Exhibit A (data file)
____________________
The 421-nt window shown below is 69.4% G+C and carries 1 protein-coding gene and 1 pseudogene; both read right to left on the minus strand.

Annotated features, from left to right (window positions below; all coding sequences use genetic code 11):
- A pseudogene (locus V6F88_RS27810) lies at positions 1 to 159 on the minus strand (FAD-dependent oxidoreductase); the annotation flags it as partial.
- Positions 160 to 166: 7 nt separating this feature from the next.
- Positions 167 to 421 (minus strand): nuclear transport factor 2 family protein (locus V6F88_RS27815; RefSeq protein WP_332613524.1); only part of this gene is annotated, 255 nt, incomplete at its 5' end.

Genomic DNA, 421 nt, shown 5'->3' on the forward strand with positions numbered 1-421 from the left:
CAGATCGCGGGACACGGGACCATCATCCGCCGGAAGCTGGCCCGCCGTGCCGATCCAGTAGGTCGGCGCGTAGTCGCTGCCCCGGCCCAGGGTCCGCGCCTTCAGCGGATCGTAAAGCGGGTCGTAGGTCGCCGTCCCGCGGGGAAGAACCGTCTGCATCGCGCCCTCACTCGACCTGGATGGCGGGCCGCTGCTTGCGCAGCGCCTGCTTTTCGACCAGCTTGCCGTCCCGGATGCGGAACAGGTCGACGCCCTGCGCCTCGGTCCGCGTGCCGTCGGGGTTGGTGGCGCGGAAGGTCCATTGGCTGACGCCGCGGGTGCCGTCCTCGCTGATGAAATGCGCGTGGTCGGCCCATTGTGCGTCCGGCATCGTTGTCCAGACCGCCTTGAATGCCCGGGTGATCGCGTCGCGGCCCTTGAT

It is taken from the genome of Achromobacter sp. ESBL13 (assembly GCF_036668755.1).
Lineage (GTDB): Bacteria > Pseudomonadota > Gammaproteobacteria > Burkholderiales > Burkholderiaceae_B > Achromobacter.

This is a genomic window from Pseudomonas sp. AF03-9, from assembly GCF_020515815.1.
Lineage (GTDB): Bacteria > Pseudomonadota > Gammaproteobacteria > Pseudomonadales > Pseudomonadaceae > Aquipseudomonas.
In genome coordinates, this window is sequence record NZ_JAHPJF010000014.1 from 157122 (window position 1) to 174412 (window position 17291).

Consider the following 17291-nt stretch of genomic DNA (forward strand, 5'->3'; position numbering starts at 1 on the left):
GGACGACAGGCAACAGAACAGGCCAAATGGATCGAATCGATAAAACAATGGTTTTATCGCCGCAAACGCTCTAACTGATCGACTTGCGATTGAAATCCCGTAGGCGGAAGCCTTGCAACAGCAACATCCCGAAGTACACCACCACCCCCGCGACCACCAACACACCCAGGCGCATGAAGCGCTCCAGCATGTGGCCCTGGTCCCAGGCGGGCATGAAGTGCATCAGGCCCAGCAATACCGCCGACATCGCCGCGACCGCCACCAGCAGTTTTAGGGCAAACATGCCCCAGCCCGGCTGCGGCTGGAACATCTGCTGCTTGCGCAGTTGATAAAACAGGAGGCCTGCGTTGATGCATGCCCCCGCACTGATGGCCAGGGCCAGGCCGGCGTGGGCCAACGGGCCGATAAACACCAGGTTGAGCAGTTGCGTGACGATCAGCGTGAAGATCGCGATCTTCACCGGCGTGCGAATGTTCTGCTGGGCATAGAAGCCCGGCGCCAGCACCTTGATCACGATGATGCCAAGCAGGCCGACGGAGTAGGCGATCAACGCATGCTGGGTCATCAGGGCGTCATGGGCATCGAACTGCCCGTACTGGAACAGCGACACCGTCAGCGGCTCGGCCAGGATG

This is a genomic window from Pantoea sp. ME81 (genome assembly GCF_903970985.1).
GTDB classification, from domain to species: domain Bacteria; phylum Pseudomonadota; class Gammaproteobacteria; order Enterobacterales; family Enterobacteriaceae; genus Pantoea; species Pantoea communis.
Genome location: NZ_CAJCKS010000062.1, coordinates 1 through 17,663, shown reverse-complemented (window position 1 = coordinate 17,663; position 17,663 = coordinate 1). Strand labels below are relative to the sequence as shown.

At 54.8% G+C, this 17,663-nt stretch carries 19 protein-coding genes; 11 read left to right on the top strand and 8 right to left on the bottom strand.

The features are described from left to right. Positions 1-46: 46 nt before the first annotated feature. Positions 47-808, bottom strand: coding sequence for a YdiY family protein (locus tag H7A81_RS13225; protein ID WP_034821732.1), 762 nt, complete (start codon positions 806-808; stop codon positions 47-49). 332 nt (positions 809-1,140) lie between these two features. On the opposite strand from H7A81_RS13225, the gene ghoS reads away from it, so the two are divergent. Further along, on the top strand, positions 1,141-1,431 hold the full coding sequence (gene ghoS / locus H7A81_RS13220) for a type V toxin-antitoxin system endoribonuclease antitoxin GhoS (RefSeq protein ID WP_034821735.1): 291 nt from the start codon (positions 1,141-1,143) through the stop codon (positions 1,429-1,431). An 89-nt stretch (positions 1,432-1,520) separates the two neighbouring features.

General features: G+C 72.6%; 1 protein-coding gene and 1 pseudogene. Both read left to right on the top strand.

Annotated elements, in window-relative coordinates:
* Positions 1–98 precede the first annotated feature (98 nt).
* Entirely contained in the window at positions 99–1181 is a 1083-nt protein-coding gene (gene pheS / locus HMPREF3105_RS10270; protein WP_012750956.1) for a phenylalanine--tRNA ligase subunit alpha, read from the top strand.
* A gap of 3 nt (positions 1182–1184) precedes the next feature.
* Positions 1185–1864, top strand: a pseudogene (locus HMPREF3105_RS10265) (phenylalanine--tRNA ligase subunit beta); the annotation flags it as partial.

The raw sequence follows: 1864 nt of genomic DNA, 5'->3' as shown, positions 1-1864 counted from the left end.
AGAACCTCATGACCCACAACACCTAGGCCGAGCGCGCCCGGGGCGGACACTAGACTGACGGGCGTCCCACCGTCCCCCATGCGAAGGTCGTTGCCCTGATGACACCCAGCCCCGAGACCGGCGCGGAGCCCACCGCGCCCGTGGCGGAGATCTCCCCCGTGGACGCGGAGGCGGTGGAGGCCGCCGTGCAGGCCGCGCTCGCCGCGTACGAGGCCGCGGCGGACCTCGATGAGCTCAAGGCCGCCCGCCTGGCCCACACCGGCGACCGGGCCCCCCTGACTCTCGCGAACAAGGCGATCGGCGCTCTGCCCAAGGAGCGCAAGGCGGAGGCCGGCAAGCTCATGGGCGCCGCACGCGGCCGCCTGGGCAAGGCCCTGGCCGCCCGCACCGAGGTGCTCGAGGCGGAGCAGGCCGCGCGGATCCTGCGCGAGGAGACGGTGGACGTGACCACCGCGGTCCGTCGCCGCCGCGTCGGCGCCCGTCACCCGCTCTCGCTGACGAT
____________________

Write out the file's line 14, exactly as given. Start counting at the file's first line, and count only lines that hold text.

GGACGACAGGCAACAGAACAGGCCAAATGGATCGAATCGATAAAACAATGGTTTTATCGCCGCAAACGCTCTAACTGATCGACTTGCGATTGAAATCCCGTAGGCGGAAGCCTTGCAACAGCAACATCCCGAAGTACACCACCACCCCCGCGACCACCAACACACCCAGGCGCATGAAGCGCTCCAGCATGTGGCCCTGGTCCCAGGCGGGCATGAAGTGCATCAGGCCCAGCAATACCGCCGACATCGCCGCGACCGCCACCAGCAGTTTTAGGGCAAACATGCCCCAGCCCGGCTGCGGCTGGAACATCTGCTGCTTGCGCAGTTGATAAAACAGGAGGCCTGCGTTGATGCATGCCCCCGCACTGATGGCCAGGGCCAGGCCGGCGTGGGCCAACGGGCCGATAAACACCAGGTTGAGCAGTTGCGTGACGATCAGCGTGAAGATCGCGATCTTCACCGGCGTGCGAATGTTCTGCTGGGCATAGAAGCCCGGCGCCAGCACCTTGATCACGATGATGCCAAGCAGGCCGACGGAGTAGGCGATCAACGCATGCTGGGTCATCAGGGCGTCATGGGCATCGAACTGCCCGTACTGGAACAGCGACACCGTCAGCGGCTCGGCCAGGATG